It is rare for a Syrah to call Piedmonte its spiritual home, let alone a Syrah from Australia. La Violetta’s Ciornia has the freshness, restrained fruit, a light frame of oak and depth of earth expected from a Barbaresco; yet, this Syrah hails from a vineyard surrounded by virgin forest in Denmark, Western Australia, one of Australia’s most isolated wine regions.
Spices, fleshiness, weight and colour suggest Syrah but the elegance, floral notes and restraint in extraction suggest the wine has been treated as gently in the vineyard as if old Nebbiolo vines. Not many new world winemakers would put their wines up against wines from the Old World. But after tasting his wines, the winemaker Andrew Hoadley pulled out a few hidden bottles from his private stash of Piedmonte’s rebel grape, Freisa – also one of my favourite wines in the world. We tasted a vivace and still Freisa (2001 Vajra Kye´) admiring the savoury, non-fruit characters that are so astounding about this wine unique to Piedmonte. Aside from his time spent working in the region, it’s easy to see how Andrew’s admiration for Piedmonte clearly translates to his Syrah.´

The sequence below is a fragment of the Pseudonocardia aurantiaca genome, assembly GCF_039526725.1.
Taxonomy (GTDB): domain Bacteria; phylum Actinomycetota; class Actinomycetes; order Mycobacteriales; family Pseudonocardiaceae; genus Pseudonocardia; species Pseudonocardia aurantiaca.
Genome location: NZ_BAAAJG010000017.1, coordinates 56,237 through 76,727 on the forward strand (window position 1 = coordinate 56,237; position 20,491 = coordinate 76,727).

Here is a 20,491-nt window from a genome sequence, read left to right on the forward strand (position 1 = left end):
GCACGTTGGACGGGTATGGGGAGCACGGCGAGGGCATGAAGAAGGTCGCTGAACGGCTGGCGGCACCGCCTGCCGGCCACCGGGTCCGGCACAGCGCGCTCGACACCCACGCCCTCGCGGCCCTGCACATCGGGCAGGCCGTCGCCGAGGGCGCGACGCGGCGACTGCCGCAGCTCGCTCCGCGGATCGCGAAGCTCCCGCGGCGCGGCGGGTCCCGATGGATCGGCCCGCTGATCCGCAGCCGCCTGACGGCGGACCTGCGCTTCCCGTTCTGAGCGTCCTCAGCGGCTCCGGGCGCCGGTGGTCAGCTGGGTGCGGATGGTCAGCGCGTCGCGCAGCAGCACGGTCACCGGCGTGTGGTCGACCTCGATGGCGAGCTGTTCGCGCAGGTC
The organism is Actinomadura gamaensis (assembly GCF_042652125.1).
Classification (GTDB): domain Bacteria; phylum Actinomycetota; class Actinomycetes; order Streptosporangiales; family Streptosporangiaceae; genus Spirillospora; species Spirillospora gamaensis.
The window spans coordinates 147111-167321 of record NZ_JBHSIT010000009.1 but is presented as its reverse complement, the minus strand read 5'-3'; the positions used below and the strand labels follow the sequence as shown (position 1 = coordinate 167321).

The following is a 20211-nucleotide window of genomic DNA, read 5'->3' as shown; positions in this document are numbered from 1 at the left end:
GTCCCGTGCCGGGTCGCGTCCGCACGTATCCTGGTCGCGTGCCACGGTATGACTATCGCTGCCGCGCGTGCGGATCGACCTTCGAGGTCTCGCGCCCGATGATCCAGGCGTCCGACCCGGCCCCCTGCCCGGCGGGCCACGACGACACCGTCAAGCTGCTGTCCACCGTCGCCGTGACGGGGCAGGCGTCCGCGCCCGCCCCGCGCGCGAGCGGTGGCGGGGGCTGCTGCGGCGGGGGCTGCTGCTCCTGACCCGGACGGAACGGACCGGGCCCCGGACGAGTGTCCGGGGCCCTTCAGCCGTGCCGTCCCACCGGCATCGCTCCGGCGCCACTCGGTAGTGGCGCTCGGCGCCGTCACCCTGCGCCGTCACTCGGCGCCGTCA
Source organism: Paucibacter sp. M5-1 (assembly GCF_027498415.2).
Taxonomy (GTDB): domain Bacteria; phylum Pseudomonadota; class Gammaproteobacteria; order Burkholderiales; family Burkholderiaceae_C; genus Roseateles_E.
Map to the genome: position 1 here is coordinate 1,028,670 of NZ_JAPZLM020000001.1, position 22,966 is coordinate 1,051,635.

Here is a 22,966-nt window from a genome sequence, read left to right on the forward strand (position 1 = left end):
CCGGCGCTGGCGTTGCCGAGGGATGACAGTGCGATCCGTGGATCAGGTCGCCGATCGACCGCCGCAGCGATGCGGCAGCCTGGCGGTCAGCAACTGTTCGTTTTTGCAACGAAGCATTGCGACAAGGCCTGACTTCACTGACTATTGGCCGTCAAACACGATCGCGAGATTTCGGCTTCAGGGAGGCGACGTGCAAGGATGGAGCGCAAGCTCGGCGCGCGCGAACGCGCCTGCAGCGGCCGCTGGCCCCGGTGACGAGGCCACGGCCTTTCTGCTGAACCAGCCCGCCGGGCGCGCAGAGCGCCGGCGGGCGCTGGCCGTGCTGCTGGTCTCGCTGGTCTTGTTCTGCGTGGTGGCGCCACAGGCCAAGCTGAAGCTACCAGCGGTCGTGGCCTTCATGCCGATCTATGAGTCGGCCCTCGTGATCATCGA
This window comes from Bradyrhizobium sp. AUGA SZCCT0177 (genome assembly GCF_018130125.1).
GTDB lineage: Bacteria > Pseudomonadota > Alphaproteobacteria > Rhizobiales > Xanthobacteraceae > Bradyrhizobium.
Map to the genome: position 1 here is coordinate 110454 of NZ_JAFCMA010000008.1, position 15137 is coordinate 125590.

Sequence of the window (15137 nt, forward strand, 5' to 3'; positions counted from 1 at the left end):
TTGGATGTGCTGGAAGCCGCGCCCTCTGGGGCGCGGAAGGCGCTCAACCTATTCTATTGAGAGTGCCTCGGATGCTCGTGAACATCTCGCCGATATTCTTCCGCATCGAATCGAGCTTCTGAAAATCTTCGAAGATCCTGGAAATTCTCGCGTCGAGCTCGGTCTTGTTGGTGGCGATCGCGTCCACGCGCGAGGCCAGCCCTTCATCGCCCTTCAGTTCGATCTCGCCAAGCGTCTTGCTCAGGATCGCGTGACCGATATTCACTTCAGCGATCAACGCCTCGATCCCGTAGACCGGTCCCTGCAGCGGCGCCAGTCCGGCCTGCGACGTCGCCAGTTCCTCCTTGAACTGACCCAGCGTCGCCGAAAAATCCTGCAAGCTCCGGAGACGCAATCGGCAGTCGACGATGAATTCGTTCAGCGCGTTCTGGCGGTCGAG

This is all very unexpected. Again I ask: what is going on in Australian wine? It’s the same question I asked in my previous posts on Kooyong Estate and Mac Forbes’ Woori Yallock. There is a new wave of winemakers inspired by not the usual suspects. Which is good news as I had fallen out of love with Australian Shiraz a few years ago, worn out by the heavy alcohol, oak intensity and booming fruit. La Violetta Syrah has opened my mind to the possibility of a different song. It is as exhilirating as the Australian Text Book on Shiraz sung by Maria Callas hitting those notes never thought possible.
Link: More about 2008 La Ciornia La Violetta